And I forgot to mention in yesterday’s post that my Memphis trip photos aren’t exactly award winning. I brought my good camera then decided my entire trip would be ruined if I had to walk around with a huge digital camera hanging around my neck. Also, there are certain parts of Memphis where you don’t want to look like a wandering tourist and nothing says wandering tourist like a camera strap.   So it was iPhone photos all the way.  Then my camera kept croaking on me because it’s an iPhone 4S circa 2011.  I had to buy one of those little portable battery boosters to keep in my purse and it worked GREAT.  It was $50, so it wasn’t cheap but it charged quickly and kept my phone going all day so it was worth it to me.

And it was worth it to you because that’s how I bought it just before heading to Graceland knowing that if I didn’t buy it you wouldn’t get any photos of the home of Elvis.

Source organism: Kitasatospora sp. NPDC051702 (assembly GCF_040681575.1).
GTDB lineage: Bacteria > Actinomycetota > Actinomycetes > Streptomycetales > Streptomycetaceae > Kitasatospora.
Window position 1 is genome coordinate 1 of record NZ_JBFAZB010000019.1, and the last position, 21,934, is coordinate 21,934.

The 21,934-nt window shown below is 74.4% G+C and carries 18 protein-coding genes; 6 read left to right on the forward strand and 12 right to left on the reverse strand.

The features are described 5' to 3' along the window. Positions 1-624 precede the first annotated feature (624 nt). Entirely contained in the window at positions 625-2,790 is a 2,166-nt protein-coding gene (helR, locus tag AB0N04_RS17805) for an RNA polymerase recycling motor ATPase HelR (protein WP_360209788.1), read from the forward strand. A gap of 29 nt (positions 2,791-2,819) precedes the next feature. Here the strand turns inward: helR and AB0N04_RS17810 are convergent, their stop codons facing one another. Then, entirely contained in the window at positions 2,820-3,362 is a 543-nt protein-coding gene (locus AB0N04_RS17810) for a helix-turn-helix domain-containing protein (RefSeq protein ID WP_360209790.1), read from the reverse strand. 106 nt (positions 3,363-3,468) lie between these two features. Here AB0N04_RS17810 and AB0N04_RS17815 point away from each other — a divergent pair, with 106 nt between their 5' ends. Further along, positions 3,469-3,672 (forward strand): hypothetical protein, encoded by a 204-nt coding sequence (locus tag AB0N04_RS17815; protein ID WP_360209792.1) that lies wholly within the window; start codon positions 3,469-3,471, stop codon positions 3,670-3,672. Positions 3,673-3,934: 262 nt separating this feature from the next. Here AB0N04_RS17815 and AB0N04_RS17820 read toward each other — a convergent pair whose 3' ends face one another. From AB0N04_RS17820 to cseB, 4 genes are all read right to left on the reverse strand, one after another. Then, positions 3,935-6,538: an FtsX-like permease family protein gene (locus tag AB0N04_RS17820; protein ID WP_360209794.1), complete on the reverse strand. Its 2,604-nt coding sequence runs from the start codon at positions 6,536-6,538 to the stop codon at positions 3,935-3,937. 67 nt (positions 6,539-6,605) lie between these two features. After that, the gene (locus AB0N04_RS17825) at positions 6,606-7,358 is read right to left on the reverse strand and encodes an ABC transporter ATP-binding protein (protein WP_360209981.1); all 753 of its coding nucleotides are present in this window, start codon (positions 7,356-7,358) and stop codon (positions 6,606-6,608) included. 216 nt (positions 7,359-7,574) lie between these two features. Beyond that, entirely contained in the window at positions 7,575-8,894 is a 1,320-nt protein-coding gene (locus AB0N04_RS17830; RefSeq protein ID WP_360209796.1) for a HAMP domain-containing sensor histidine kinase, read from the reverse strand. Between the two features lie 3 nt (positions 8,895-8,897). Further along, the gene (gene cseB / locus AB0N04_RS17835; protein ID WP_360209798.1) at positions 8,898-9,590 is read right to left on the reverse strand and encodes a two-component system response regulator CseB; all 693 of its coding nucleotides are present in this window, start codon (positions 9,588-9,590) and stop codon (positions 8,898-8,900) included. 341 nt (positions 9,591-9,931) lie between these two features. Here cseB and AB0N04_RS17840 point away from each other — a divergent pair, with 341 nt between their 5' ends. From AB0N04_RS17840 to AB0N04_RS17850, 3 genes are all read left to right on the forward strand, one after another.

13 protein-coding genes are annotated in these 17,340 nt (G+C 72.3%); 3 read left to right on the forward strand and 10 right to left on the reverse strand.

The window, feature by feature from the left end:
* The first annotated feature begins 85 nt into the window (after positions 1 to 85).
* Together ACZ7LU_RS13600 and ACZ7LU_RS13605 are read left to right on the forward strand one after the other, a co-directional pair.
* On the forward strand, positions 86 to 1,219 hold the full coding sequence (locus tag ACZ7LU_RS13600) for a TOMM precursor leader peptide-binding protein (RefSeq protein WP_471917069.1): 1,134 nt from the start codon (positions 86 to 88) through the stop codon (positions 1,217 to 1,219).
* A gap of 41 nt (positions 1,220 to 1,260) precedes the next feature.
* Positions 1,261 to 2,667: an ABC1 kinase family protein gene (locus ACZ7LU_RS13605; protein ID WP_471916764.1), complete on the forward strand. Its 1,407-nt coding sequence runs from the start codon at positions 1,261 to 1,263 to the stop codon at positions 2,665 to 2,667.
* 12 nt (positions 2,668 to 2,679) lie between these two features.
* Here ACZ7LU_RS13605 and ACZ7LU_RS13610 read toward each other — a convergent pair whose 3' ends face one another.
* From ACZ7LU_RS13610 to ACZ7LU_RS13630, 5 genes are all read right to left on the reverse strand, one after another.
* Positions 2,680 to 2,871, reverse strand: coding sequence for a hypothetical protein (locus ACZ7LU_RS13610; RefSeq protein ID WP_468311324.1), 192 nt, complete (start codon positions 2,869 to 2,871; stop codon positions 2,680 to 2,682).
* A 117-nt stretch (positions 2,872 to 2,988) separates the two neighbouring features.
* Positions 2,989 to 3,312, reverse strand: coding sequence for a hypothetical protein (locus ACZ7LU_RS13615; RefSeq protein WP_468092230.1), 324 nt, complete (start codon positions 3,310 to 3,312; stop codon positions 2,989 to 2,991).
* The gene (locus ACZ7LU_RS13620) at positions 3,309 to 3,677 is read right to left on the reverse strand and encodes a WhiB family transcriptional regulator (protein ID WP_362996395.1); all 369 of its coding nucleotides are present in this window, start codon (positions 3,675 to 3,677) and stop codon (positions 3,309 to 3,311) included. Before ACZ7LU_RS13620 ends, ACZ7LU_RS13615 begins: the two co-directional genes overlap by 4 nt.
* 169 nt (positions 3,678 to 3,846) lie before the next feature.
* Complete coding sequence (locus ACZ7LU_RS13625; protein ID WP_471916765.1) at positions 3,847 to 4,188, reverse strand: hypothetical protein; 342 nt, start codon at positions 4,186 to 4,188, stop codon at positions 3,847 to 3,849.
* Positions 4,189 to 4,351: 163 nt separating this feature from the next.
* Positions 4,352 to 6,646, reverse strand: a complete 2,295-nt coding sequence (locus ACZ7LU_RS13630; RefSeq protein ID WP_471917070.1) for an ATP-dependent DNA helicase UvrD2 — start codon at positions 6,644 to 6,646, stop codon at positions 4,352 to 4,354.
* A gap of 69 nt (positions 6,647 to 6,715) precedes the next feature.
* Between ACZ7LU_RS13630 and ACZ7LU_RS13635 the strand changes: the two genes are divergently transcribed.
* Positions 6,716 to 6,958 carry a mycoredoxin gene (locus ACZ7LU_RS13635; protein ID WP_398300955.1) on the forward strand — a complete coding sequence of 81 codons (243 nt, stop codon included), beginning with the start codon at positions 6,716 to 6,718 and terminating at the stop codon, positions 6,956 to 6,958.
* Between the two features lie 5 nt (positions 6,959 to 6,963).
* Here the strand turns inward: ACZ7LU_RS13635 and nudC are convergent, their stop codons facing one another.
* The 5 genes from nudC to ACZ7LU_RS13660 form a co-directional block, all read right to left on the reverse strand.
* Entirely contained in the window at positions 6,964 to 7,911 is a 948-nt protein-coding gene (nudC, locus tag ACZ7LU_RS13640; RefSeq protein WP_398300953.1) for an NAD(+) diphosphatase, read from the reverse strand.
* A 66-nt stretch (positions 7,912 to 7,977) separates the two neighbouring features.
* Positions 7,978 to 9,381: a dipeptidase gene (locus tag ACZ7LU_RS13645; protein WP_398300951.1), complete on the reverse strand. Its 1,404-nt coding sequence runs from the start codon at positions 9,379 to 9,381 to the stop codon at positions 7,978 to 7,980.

When we were finally dropped off at Graceland, all of us were convinced that Elvis was the greatest thing to ever happen to the world, let alone music.  We were humming, singing, toe tapping fools wondering how we’d gone so long in life without a full Elvis sleeve tattoo or at the very least Elvis themed cutlery.  It’s like we’d been living under rocks.

The moment you hit the ground you’re steps away from a gift shop.  The actual tour starts off across the road from where Graceland sits.

The road is a busy city street.  Nothing like you’d imagine.  Graceland can be seen from the city street, it isn’t hidden and isn’t down a long winding country road.  It’s in the middle of the city surrounded by stores, other houses and motels.  And it would have been fairly similar when Elvis bought Graceland in 1957.